The importance of these indigenous seeds if now, more than ever valuable because of their adaptability to the scarce rainfall and drier climatic conditions that is experienced due to changing weather.
Ladies and gentlemen, food security, especially in Africa, is linked to the prevailing climate. South Africa’s agriculture is particularly vulnerable to climate change, as farming depends to a great extent on the quality of the rainy season. Increased droughts in combination with higher temperatures require that we approach food production and conservation differently. We need to work together.
The current drought that has ravaged the western part of the country and the region since 2002 has impacted heavily impacted on rural communities. We must, work together, to strengthen our efforts to produce more. This is a call to zabalaza against being hopeless and waiting for government to allocate grants. Muyexe is an example of government and the people working together, hand in hand with the national department, the province and local government, we can do more. I am hopeful that within the coming year we shall improve participation of all stakeholders including the women and the youth.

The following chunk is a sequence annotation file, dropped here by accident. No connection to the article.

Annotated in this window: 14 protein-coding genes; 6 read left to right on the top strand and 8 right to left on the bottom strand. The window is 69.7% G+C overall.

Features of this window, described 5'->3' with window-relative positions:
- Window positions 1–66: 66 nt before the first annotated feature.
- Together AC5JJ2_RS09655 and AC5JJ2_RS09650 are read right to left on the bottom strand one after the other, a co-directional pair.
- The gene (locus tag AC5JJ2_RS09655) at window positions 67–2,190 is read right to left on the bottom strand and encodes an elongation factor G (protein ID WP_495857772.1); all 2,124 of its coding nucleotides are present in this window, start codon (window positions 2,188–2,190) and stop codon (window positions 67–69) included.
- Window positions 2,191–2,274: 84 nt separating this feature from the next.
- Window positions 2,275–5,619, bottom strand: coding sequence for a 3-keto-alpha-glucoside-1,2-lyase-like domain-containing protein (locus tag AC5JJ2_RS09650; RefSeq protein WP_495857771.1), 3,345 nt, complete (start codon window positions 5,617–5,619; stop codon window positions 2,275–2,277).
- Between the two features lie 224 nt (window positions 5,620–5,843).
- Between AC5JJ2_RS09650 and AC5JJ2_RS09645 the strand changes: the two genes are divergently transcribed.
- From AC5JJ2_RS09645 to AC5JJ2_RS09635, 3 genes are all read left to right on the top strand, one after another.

We are not alone; we have our mothers (not forgetting our fathers) who will stand firm to ensure that there is food security. Today, we are proud to announce our First Lady, MaKhumalo as the Ambassador of Food Security in South Africa. MaKhumalo will champion the household food production programme, which aims to bring experiential training; infrastructural and technological support to both the households which are engaged in activities for subsistence production and smallholder farmers who need encouragement to produce commodities for a more meaningful economic contribution.
We need you the community to work with us. "Se dikwa ke ntsa pedi ga se thata." (Means if two dogs are together they will not be overcome by anything) Ons moet saam werk.
This role includes the collection of food parcels as you see them here today, and also forms part of the comprehensive rural development. A detailed programme for MaKhumalo will be finalised and shared with both our provincial and local governments. I would like to call upon the stage MaKhumalo to join me and distribute the food parcels. I would also like to call upon Dr Phaahla and Ms Rosebud Kwirijila to come and participate in the distribution of food parcels as well. All this, begins to address achieving food security in times of crisis.
I thank you!!